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Abuse Your Books

September 4, 2007

Last Thursday the Chicago Tribune published a story, by its regular print culture and book reporter, Patrick T. Reardon (right), on the “ethics of handling” books. Since this is the second time in about a week that a Reardon piece has been discussed here, I felt a headshot was in order. [Disclaimer: I’m not being paid by him to publicize his work.]

A number of old and new topics appeared in the article: dog-earring pages, highlighting, ripping out pages, burning books, throwing books away, and marking in the text. It was Mr. Reardon’s take on marking that ruffled my feathers somewhat. It goes against the core of what constitutes a real part of my modest success in the academy. Here’s what he said in that section of the article:


Writing on pages

I use … dog-earing because I can’t write on a book page. I just can’t.

Friends and colleagues do it all the time. I know because, when I borrow one of their books, I see the notes in the margins, and the underlinings, and the exclamation points and question marks scrawled here and there. I’ve tried this a couple times myself, but it’s never lasted more than a few pages into a book.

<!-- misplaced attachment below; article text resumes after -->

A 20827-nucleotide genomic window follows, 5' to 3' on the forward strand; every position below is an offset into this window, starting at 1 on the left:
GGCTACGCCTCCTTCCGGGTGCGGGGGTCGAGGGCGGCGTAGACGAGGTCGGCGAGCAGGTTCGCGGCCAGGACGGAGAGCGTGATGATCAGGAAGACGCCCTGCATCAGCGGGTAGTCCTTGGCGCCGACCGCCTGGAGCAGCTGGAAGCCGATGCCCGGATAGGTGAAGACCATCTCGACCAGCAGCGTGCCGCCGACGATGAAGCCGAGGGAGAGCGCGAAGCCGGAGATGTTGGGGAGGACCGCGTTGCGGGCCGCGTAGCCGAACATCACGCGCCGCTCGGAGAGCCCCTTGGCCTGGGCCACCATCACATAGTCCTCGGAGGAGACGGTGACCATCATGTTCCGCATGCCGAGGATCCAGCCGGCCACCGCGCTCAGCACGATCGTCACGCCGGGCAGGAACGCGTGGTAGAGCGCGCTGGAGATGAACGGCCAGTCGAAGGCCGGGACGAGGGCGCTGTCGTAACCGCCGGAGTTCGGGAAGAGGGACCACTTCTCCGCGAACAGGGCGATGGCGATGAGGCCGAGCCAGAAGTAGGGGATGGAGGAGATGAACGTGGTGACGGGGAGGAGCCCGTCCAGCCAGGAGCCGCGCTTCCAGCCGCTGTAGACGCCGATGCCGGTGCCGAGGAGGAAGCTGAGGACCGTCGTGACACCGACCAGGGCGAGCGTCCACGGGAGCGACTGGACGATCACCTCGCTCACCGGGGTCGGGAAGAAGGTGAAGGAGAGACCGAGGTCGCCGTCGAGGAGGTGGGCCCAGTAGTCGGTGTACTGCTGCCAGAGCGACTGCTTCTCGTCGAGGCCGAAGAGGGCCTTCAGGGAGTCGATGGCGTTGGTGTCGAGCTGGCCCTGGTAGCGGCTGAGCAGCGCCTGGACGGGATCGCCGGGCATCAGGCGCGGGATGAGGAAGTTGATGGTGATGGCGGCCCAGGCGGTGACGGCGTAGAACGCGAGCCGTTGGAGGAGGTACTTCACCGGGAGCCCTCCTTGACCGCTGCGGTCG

I could blame my handwriting. But I suspect that, even if I had perfect penmanship, I’d still find the idea of writing in a book a violation of the sanctity of the page. I could plead that I don’t want to leave a messy page for the next reader, but that would be a cop-out.

Not everyone is so persnickety. Mary Yockey, the book buyer for Anderson’s Bookshops in Naperville and Downers Grove, says she enjoys reading her father-in-law’s marginal notes in American history books he lends to her and her husband. “It puts us inside his mind and tells us what he was thinking,” she says. “He is like our guide.”


Now I concede that I too can’t make myself burn a book (I’m reminded of Nazi Germany here, probably like several others). I also can’t tear out pages or easily throw books away (my wife can testify to this). I have few problems, however, with dog-earing or highlighting – and zero with writing on a page. I dog-ear paperbacks without any pangs of conscience. I mean, they’re just paperbacks. And the only reason I don’t highlight is personal preference: it doesn’t help me remember ~what~ I’m reading.